Ogilvy PR globally has a staff of 1,573, up about 20% from 2005. Turnover was 35%. Senior hires during 2006 included MD Chris John, former member of Congress; MD of insights and research Jennifer Scott, previously with Strategy One; a new MD of PR and public affairs in Brussels, Natalie Sarkic-Todd, formerly with public affairs agency EPPA; SVP of media strategies and executive positioning Louise Kehoe, a former Silicon Valley bureau chief for the Financial Times; a new CEO of Ogilvy PR EMEA, Martin Liptrot, who was previously MD of global communications for FedEx; Ogilvy PR Japan president Orlando Camargo, previously VP and director of corporate communications at Goldman Sachs in Japan; and MD of healthcare, strategy, and planning Michael Durand, previously with Porter Novelli. Senior staff who departed included Kate Childress, Matt DellaCroce, Henry Eshelman, Chris Atkins, Sherry Pudloski, and Susan Stillings. Major promotions included John Bell, who was named MD and executive creative director of Ogilvy's Creative Studio unit.

Regional performance
Ogilvy is an agency truly known for its genuine and broad global reach. It opened new offices this year in Sao Paulo and Mexico City, and will soon open in Argentina and Rio. In Asia, it boasts of being twice as large as the next firm. Accounts there include Amex and IBM, its largest. Ogilvy is also doing a lot of Olympics work for clients, especially Adidas.

"In Europe, for the first time in a [while], we are showing strength," says Silverman. "We're growing, particularly in the UK. In France, [our] new office is doing great work. In Germany, we bought a firm last year in DŸsseldorf, and it's spectacular." Russia is growing, too, with a new Kiev office complementing ones in St. Petersburg and Moscow. In the US, strong performance is cited in DC and New York.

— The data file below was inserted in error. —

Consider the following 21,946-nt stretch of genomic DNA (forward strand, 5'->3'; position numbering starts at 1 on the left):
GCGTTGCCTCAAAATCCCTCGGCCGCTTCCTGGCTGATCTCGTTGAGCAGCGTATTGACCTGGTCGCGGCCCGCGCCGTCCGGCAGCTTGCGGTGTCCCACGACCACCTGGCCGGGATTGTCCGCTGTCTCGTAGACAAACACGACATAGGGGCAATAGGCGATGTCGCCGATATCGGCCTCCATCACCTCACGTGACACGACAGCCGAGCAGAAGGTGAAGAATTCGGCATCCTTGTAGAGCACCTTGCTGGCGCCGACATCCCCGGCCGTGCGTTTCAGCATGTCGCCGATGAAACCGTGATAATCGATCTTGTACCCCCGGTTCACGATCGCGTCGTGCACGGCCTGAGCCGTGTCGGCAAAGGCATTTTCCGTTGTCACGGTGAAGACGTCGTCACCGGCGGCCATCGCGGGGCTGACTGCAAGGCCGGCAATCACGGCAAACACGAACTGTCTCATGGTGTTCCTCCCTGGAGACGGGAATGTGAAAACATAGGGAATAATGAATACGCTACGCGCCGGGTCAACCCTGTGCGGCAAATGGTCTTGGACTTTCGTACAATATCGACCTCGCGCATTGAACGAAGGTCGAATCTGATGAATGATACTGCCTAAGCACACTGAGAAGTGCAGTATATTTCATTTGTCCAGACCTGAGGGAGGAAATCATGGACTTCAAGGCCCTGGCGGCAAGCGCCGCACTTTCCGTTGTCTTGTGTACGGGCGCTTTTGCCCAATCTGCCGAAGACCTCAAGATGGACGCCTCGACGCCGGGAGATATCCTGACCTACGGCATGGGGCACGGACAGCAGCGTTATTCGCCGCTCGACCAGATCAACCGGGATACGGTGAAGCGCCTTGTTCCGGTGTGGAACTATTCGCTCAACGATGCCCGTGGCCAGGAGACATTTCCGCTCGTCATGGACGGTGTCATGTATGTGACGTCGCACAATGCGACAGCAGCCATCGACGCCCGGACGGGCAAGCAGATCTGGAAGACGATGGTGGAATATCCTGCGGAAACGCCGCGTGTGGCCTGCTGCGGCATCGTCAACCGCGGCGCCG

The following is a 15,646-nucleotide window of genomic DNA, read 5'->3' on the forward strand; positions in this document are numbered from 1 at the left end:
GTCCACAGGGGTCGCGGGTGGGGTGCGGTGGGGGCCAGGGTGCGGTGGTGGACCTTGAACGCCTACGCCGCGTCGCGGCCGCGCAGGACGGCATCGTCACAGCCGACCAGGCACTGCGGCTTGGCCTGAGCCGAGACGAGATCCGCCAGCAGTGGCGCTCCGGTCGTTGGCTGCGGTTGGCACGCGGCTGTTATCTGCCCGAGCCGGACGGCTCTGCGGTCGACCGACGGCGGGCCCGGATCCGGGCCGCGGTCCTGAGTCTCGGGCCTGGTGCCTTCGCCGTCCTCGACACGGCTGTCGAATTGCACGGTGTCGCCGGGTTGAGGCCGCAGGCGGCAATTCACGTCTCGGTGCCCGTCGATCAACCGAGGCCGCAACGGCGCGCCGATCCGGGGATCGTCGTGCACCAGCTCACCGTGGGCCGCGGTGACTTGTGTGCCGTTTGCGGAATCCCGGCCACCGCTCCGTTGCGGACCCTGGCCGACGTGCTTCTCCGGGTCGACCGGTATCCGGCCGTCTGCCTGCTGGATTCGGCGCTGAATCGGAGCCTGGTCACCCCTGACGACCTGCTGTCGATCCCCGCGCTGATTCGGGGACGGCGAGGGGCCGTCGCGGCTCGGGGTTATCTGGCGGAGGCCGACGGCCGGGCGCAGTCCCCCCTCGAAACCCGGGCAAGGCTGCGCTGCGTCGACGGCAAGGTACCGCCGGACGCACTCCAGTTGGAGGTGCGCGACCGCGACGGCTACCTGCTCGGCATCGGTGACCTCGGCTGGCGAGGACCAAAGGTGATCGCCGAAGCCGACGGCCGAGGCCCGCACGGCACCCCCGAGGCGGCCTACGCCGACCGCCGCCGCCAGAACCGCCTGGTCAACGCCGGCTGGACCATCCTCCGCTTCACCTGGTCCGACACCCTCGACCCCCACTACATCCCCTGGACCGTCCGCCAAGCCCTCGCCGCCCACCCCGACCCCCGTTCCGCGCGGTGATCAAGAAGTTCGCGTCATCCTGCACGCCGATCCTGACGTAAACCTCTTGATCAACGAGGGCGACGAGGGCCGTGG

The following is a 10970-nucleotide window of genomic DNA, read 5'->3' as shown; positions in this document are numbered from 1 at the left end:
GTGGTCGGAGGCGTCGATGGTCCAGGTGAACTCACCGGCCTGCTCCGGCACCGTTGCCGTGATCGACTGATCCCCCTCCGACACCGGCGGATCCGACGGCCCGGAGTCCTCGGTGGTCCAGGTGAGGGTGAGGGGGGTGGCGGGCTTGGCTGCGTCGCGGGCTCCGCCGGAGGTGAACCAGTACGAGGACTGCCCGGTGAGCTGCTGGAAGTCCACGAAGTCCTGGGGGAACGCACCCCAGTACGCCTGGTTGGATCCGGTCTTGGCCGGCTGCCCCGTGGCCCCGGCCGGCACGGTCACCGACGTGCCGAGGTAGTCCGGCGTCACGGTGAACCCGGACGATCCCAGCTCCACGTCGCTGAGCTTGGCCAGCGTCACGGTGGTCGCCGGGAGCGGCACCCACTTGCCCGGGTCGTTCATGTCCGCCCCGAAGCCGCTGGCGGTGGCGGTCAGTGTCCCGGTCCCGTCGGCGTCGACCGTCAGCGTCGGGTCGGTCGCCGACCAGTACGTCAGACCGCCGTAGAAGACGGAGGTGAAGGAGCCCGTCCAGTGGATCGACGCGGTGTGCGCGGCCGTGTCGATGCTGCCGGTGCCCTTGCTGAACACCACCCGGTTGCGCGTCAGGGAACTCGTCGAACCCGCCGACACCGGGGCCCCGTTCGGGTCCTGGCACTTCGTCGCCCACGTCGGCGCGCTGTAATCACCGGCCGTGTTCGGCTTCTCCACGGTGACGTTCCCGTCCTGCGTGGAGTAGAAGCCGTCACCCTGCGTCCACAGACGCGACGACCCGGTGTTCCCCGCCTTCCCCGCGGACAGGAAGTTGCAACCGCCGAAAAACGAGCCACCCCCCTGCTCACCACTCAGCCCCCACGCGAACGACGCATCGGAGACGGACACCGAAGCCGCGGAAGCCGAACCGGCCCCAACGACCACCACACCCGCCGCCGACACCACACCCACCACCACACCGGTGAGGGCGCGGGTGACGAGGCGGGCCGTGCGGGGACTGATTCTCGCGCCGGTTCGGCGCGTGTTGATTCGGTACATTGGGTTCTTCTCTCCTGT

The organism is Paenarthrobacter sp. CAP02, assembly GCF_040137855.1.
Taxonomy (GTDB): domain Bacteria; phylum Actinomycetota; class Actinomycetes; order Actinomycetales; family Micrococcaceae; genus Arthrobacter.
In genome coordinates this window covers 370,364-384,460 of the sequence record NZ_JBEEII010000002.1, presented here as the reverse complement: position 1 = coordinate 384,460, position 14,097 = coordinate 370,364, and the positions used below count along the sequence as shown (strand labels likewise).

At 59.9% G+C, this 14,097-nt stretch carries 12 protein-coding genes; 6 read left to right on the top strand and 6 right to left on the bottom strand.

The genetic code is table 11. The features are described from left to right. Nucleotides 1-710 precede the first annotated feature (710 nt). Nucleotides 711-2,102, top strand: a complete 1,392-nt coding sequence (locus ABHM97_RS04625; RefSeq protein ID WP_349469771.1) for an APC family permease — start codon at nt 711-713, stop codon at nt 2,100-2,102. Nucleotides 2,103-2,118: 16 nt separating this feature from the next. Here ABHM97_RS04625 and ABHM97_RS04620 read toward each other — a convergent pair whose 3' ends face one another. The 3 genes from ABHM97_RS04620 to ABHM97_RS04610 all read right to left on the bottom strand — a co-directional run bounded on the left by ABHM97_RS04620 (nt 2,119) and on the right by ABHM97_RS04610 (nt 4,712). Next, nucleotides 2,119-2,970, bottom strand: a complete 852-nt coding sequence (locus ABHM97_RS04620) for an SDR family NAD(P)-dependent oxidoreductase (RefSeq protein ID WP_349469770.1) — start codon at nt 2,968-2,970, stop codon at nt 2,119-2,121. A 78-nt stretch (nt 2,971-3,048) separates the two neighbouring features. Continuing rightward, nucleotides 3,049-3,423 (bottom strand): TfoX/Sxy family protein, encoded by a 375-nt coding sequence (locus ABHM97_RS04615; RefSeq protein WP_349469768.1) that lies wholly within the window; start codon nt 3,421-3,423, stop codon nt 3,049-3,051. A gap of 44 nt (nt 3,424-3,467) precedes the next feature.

Practice areas
Ogilvy PR has practice areas in public affairs, healthcare, entertainment and consumer marketing, corporate, and tech. In the digital realm, it is placing a lot of emphasis on its Creative Studio unit, which develops strategic communications campaigns such as an effort in LA to curb street litter. Also part of its emphasis on online communications is the 360 Degree Digital Influence team, which is part of Creative Studio.

Other units include DC-based Ogilvy Government Relations, which until recently was called the Federalist Group; Cambridge, MA-based Feinstein Kean Healthcare, which works in biotech, pharma, and molecular medicine; and Beverly Hills, CA-based BWR Public Relations, which does work related to movies, TV, consumer products, and more.

Key wins in 2006 included Lenovo, Intel, PepsiCo, and Motorola, while NIAID was the biggest loss for the firm in DC. Lenovo, Intel, and Motorola appointed Ogilvy across three or more countries. Existing accounts that expanded into new markets included Johnson & Johnson, Unilever, and DuPont. About 25% of its clients work on retainer.

Financial performance
Ogilvy didn't provide 2006 figures, but did say global revenue fell between $200 million and $300 million, with domestic revenue in the $100 million to $200 million range.